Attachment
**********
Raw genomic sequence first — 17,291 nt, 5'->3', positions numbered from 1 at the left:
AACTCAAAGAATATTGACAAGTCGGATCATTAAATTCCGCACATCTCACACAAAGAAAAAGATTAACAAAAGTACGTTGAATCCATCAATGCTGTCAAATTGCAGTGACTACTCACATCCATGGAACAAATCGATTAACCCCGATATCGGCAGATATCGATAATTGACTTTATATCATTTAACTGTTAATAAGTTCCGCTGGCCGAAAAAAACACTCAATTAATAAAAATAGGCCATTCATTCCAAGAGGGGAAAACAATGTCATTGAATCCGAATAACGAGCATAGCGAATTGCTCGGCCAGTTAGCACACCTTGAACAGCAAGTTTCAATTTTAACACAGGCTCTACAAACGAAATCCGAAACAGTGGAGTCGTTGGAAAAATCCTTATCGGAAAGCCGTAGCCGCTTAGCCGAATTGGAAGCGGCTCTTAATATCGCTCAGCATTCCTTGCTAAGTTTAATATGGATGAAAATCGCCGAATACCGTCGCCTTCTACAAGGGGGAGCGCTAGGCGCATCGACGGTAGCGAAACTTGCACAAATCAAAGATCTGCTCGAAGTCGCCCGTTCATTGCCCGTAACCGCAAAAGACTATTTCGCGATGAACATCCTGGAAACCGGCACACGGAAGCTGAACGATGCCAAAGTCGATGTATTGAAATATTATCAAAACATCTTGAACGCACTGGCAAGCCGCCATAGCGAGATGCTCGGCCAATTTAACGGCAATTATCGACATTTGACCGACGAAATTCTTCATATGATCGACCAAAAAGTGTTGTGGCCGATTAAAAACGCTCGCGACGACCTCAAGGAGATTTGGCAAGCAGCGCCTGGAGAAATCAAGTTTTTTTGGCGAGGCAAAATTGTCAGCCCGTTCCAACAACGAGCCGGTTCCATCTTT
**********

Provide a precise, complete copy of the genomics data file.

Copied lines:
Raw genomic sequence first — 17,291 nt, 5'->3', positions numbered from 1 at the left:
AACTCAAAGAATATTGACAAGTCGGATCATTAAATTCCGCACATCTCACACAAAGAAAAAGATTAACAAAAGTACGTTGAATCCATCAATGCTGTCAAATTGCAGTGACTACTCACATCCATGGAACAAATCGATTAACCCCGATATCGGCAGATATCGATAATTGACTTTATATCATTTAACTGTTAATAAGTTCCGCTGGCCGAAAAAAACACTCAATTAATAAAAATAGGCCATTCATTCCAAGAGGGGAAAACAATGTCATTGAATCCGAATAACGAGCATAGCGAATTGCTCGGCCAGTTAGCACACCTTGAACAGCAAGTTTCAATTTTAACACAGGCTCTACAAACGAAATCCGAAACAGTGGAGTCGTTGGAAAAATCCTTATCGGAAAGCCGTAGCCGCTTAGCCGAATTGGAAGCGGCTCTTAATATCGCTCAGCATTCCTTGCTAAGTTTAATATGGATGAAAATCGCCGAATACCGTCGCCTTCTACAAGGGGGAGCGCTAGGCGCATCGACGGTAGCGAAACTTGCACAAATCAAAGATCTGCTCGAAGTCGCCCGTTCATTGCCCGTAACCGCAAAAGACTATTTCGCGATGAACATCCTGGAAACCGGCACACGGAAGCTGAACGATGCCAAAGTCGATGTATTGAAATATTATCAAAACATCTTGAACGCACTGGCAAGCCGCCATAGCGAGATGCTCGGCCAATTTAACGGCAATTATCGACATTTGACCGACGAAATTCTTCATATGATCGACCAAAAAGTGTTGTGGCCGATTAAAAACGCTCGCGACGACCTCAAGGAGATTTGGCAAGCAGCGCCTGGAGAAATCAAGTTTTTTTGGCGAGGCAAAATTGTCAGCCCGTTCCAACAACGAGCCGGTTCCATCTTT